Craig F. Starr Gallery is pleased to announce Willem de Kooning: Men and Women, 1938-48, which will be on view from May 4 through July 30, 2021. The exhibition will include six works made in the decade prior to the artist’s groundbreaking Woman paintings of the early 1950s. This selection offers an intimate overview of the evolution of de Kooning’s figures, from naturalistic to abstract, and focuses on themes of ambiguity, transformation, and doubling, which are evident not only in his compositions, but also in his working methods.
The exhibition begins with two early, naturalistically rendered portraits, Working Man, c. 1938 and Portrait of Elaine, 1940-41. These two drawings highlight de Kooning’s talents as a draftsman. As the earlier work is a presumed self-portrait of the artist, the two together could be considered a double portrait of the soon-to-wed couple as well as a forerunner to de Kooning’s later two-figure compositions.
Figure, 1944 represents an important transitional period in the artist’s development. Embodying the theme of doubling, the composition is androgynously titled and its figure ambiguously gendered, since the subject appears to wear a man’s trousers along with a woman’s dress.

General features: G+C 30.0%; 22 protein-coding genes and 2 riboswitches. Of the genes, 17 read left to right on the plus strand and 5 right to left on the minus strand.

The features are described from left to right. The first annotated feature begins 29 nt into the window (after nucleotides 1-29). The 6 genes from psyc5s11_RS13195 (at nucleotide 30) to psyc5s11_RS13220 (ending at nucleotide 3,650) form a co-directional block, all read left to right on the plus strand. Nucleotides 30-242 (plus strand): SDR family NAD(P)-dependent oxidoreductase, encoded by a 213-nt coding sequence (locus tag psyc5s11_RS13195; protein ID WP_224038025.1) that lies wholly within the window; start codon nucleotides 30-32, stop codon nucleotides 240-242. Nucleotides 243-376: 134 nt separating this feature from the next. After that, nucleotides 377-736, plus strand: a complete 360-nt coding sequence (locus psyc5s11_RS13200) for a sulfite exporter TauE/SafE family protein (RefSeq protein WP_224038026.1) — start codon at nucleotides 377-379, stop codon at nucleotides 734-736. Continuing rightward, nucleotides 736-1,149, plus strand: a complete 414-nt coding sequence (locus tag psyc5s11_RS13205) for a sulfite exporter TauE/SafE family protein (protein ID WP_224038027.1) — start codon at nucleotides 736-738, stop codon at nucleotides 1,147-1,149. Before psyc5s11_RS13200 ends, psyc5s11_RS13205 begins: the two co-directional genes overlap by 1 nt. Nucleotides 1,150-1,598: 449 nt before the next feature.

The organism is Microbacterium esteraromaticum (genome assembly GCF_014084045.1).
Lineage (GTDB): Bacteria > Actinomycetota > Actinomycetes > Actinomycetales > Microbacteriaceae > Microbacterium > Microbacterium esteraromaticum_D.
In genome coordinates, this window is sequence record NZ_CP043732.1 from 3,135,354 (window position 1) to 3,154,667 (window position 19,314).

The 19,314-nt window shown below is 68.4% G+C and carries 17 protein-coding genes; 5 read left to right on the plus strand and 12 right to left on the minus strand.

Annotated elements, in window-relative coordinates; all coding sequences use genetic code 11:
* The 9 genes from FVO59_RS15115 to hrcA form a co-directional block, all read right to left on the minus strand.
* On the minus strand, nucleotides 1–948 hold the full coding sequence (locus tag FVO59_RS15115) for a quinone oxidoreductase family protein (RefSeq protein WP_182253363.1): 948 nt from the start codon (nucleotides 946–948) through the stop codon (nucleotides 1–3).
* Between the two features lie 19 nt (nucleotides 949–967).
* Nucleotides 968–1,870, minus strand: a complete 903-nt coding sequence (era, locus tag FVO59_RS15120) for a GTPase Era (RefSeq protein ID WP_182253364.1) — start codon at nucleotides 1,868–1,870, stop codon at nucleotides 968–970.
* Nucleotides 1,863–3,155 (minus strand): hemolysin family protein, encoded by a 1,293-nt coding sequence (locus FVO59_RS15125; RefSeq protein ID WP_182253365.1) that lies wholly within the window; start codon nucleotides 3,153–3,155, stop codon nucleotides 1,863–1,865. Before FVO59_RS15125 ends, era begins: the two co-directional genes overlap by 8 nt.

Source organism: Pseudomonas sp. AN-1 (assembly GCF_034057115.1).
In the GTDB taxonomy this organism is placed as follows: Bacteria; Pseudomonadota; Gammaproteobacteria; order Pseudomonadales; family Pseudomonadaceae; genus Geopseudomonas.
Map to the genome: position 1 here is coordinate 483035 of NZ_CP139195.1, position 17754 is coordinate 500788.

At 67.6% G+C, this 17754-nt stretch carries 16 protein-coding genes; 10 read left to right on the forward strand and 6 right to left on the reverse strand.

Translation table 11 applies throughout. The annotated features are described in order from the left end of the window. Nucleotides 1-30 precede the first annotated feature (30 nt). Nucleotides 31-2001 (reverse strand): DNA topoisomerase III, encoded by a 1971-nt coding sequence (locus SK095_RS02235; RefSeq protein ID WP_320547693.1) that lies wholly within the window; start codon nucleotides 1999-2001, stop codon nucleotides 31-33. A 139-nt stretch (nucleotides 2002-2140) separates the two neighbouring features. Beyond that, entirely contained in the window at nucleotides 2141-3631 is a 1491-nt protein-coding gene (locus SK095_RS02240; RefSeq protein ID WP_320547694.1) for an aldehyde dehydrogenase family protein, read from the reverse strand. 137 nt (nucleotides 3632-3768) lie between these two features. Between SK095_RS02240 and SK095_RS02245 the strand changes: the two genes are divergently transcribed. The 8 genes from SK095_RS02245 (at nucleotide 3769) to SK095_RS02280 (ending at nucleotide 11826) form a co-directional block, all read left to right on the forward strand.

De Kooning’s material practice – his use of collage, transfer, and tracing – partakes in ambiguity on its own terms. His characteristic doublings, or visual rhymes, not only appear multiple times within singular works, but also jump directly from one work to the next, as illustrated in this exhibition which pairs Untitled [Two Women], 1947 with Pink Lady, c. 1948, many passages of which were traced from the former.
Untitled [Three Figures], 1947/48, which includes tracings of the two previous works, as well as from two others, is another important addition in the exhibition because its instructional markings, visible in the margins, indicating where tracings were taken from or to where they were attached.
Ambiguity and transformation are ubiquitous in these works. Drawing mixes with painting, figures emerge from and dissolve into backgrounds, they are repeated but are also different. Abstraction is conflated with representation, and the preconceived is fused with the spontaneous. De Kooning makes self-evident his labor and process, explicitly rendering not necessarily related attempts and corrections, conveying a sense of searching, through his materials and with his hand. This continuous searching, one of both of desire and anxiety, results in a strange, sometimes savage, but still seductive, beauty.